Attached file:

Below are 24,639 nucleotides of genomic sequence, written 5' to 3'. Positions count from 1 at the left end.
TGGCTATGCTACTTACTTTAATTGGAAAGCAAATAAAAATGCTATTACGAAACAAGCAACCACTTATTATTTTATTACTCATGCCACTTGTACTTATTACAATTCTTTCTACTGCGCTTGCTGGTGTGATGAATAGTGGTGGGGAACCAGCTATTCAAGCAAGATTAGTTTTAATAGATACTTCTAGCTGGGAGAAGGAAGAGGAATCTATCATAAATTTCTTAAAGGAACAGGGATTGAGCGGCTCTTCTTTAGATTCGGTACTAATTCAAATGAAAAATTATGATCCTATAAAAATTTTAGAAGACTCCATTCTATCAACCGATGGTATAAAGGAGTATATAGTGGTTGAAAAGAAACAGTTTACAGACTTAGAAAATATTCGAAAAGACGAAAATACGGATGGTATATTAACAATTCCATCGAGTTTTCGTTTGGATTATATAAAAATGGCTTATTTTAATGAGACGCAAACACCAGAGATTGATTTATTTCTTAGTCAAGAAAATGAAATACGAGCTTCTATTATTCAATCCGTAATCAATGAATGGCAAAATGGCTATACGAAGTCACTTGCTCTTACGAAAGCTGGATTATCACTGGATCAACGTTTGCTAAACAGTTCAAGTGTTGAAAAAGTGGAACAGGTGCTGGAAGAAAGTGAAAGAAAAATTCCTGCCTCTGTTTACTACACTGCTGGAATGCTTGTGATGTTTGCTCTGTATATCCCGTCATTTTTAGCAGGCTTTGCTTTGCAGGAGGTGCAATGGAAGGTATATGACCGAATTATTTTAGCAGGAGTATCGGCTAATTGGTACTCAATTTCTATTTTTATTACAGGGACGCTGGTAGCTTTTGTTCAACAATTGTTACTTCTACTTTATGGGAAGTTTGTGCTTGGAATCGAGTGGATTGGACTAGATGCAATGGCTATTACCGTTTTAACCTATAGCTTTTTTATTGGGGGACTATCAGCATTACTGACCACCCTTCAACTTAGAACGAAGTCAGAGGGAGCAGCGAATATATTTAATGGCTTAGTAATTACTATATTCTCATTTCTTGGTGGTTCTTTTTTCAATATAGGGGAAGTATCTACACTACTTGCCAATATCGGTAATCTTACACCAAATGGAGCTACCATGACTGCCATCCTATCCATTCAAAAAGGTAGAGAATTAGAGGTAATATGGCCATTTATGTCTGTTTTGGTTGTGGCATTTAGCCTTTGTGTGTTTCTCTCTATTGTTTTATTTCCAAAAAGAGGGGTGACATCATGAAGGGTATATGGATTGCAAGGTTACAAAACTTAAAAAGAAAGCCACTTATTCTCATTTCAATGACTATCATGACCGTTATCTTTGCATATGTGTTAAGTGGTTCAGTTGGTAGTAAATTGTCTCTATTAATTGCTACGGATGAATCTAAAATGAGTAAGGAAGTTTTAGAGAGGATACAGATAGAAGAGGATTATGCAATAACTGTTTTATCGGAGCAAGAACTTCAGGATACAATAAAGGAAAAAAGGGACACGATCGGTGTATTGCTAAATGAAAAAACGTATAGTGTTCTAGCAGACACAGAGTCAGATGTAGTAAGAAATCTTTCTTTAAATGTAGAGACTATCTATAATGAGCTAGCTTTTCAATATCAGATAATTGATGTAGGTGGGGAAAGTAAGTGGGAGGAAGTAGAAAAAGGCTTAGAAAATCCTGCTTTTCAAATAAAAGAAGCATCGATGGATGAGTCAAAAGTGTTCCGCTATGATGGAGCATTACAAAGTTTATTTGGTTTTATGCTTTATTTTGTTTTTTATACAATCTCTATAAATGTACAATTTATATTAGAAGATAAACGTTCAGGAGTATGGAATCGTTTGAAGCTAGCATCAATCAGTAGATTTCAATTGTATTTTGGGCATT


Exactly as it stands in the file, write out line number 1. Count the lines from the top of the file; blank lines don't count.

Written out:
Below are 24,639 nucleotides of genomic sequence, written 5' to 3'. Positions count from 1 at the left end.